Especially in very indirect cultures there is a tendency not to speak out negative things openly. Instead, you usually say “yes”, even though you cannot complete a task at all, for example. Or you only get to hear praise, although there are actually enough things how the company could be improved. As a result, you are missing important information that you urgently need for successful work.
We have put together practical tips and strategies that will give you better / more honest answers.
How well do you take feedback?
Basically, you should first check how you accept feedback yourself! At this point the main reason for a lack of negative feedback can already lie. Does the other person feel that you react dismissive, offended or with too many justifications to negative statements?
This can lead to a gradual lack of negative feedback. The following article tells you what to keep in mind when you get feedback from others.
Read between the lines!
In my experience, telling an indirect person to please be more direct is of little use. If you are used to communicating negative things in an encrypted or indirect way for years, then you will find it very difficult to get rid of this characteristic.
So it is up to you to read more between the lines! If you assess your counterpart as an indirect person, you should therefore pay more attention to the “quiet tones”! By the way, communicating positive things is not a problem for indirect people. Negative statements, on the other hand, are circumscribed, presented as a small problem or only hinted at.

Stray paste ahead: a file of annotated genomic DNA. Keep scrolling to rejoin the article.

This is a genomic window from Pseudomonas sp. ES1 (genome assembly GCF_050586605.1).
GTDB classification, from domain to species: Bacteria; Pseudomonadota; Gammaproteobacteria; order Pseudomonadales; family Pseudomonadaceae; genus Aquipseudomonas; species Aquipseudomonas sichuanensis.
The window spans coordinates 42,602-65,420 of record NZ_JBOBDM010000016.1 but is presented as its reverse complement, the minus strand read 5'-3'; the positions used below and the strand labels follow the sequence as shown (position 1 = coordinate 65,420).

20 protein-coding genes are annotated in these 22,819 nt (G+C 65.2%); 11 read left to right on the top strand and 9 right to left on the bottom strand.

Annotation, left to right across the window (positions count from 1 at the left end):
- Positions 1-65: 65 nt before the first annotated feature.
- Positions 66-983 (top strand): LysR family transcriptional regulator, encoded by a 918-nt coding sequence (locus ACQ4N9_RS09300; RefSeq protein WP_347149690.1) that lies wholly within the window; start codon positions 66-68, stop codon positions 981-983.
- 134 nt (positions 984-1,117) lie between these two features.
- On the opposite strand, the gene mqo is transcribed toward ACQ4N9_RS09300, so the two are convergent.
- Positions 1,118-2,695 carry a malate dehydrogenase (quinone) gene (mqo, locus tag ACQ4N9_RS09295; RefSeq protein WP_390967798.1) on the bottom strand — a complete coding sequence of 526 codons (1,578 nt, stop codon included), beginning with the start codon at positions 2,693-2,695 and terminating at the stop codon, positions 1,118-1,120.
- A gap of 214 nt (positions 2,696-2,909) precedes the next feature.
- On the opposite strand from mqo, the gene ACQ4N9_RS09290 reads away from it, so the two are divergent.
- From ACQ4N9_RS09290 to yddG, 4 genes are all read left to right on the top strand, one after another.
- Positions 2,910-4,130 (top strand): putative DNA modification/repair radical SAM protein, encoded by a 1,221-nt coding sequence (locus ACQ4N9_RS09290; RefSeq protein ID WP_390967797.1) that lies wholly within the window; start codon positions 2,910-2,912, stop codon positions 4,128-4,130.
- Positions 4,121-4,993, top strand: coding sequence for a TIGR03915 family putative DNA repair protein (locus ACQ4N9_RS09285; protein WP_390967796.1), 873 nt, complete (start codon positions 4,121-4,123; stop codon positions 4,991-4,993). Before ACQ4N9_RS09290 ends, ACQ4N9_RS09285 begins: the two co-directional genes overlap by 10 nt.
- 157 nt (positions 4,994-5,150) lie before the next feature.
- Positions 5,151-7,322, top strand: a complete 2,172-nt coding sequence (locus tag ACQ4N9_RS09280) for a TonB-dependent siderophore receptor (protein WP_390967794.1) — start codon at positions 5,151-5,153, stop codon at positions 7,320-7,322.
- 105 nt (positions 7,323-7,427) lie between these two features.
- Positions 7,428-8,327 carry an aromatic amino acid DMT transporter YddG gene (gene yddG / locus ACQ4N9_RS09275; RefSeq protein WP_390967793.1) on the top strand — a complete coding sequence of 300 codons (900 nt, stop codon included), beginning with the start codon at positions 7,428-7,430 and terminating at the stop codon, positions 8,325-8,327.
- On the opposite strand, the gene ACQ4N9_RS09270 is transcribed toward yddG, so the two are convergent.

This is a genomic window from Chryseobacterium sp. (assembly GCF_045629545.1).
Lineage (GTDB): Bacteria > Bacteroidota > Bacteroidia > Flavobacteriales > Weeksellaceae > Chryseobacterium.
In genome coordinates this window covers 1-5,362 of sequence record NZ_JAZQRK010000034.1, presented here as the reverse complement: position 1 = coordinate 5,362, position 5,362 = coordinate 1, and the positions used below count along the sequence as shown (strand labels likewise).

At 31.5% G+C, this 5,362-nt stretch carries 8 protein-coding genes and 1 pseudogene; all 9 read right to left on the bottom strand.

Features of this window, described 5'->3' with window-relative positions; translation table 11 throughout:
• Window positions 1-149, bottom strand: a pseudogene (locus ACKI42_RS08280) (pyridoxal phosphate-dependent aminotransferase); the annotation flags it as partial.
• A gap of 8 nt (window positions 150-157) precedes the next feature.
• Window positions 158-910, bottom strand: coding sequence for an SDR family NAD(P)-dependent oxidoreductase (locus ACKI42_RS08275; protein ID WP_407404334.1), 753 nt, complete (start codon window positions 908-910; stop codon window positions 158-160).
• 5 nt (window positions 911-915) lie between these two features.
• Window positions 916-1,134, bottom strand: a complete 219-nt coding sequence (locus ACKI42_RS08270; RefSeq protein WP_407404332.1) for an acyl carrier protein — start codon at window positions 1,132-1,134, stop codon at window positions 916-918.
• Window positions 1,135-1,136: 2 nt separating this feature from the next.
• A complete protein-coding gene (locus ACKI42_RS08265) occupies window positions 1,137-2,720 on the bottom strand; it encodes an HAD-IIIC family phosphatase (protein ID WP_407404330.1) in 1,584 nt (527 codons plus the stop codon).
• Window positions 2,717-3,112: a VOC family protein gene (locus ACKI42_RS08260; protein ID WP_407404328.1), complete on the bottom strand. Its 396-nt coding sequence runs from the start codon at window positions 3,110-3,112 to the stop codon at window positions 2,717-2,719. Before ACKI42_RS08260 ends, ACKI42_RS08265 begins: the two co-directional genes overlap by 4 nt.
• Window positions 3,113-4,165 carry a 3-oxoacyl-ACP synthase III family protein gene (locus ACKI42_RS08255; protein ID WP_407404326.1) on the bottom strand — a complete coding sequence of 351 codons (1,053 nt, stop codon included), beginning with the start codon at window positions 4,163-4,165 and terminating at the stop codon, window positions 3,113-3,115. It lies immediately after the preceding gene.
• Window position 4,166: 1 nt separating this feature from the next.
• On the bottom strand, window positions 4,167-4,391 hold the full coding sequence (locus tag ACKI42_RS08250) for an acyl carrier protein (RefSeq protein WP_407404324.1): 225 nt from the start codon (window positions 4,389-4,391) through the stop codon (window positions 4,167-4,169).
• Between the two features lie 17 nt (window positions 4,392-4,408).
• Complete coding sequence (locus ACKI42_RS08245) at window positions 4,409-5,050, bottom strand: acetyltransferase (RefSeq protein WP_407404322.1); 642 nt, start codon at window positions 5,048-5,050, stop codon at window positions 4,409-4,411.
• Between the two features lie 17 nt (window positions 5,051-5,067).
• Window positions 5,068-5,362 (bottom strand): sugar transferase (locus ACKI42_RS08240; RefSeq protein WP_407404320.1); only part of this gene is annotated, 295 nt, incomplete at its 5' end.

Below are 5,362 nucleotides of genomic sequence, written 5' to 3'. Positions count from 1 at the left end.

Conversely, this means: If you don’t hear a clear “yes”, it almost doesn’t matter what you hear instead. It’s probably a “no”. If your indirect counterpart says, for example, that it could be difficult to complete a task on time, then this – read between the lines – is very likely a “no” to the punctual delivery of the task.
That means: small problems are – with indirect people – most likely bigger problems. Implied rejections are most likely a rejection. They were only communicated very politely and in coded form. So be prepared to read more between the lines!
Written feedback, open questions, hierarchy
My experience from 16 years of international work shows that indirect people give more open feedback, provided they can do so in writing and anonymously. You just have to give them the opportunity!
When I worked with Chinese employees [who didn’t want to give me negative feedback at all], after several unsuccessful attempts at finding a solution, I appointed a spokesman among the Chinese employees. This person was supposed to act as an interface to me from now on. Through this “trick” this person was placed a bit higher in the hierarchy and was therefore allowed to address critical things more openly to me. In addition, this person did not pass on his own feedback, but that of his Chinese colleagues. This is one of the reasons why this employee was a bit more direct than usual.
I would also like to recommend that you use open questions more often when you work with indirect people! So don’t ask “Is everything okay?” But “What do you need my help with?”! Since you can rarely answer open questions with a simple “yes” or “no”, you will receive at least one whole sentence as an answer. You can read a lot more from this longer statement than from a mere “yes”.
You can make your international collaboration much easier!
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